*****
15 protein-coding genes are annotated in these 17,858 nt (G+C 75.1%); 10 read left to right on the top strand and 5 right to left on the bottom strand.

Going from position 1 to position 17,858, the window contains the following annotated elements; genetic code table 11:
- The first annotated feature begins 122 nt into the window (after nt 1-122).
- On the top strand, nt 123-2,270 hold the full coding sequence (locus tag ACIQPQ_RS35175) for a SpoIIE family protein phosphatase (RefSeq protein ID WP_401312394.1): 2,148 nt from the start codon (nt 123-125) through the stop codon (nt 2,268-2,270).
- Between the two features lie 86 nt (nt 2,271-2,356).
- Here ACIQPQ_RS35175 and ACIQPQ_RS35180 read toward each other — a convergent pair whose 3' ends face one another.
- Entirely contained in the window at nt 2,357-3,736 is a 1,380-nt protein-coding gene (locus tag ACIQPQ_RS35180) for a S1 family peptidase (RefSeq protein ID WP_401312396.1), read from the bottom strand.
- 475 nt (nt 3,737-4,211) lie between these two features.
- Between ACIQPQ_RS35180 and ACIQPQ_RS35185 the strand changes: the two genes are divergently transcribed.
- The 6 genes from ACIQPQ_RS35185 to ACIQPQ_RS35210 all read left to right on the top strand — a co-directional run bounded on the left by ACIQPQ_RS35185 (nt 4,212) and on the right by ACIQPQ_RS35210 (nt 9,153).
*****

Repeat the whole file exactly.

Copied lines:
15 protein-coding genes are annotated in these 17,858 nt (G+C 75.1%); 10 read left to right on the top strand and 5 right to left on the bottom strand.

Going from position 1 to position 17,858, the window contains the following annotated elements; genetic code table 11:
- The first annotated feature begins 122 nt into the window (after nt 1-122).
- On the top strand, nt 123-2,270 hold the full coding sequence (locus tag ACIQPQ_RS35175) for a SpoIIE family protein phosphatase (RefSeq protein ID WP_401312394.1): 2,148 nt from the start codon (nt 123-125) through the stop codon (nt 2,268-2,270).
- Between the two features lie 86 nt (nt 2,271-2,356).
- Here ACIQPQ_RS35175 and ACIQPQ_RS35180 read toward each other — a convergent pair whose 3' ends face one another.
- Entirely contained in the window at nt 2,357-3,736 is a 1,380-nt protein-coding gene (locus tag ACIQPQ_RS35180) for a S1 family peptidase (RefSeq protein ID WP_401312396.1), read from the bottom strand.
- 475 nt (nt 3,737-4,211) lie between these two features.
- Between ACIQPQ_RS35180 and ACIQPQ_RS35185 the strand changes: the two genes are divergently transcribed.
- The 6 genes from ACIQPQ_RS35185 to ACIQPQ_RS35210 all read left to right on the top strand — a co-directional run bounded on the left by ACIQPQ_RS35185 (nt 4,212) and on the right by ACIQPQ_RS35210 (nt 9,153).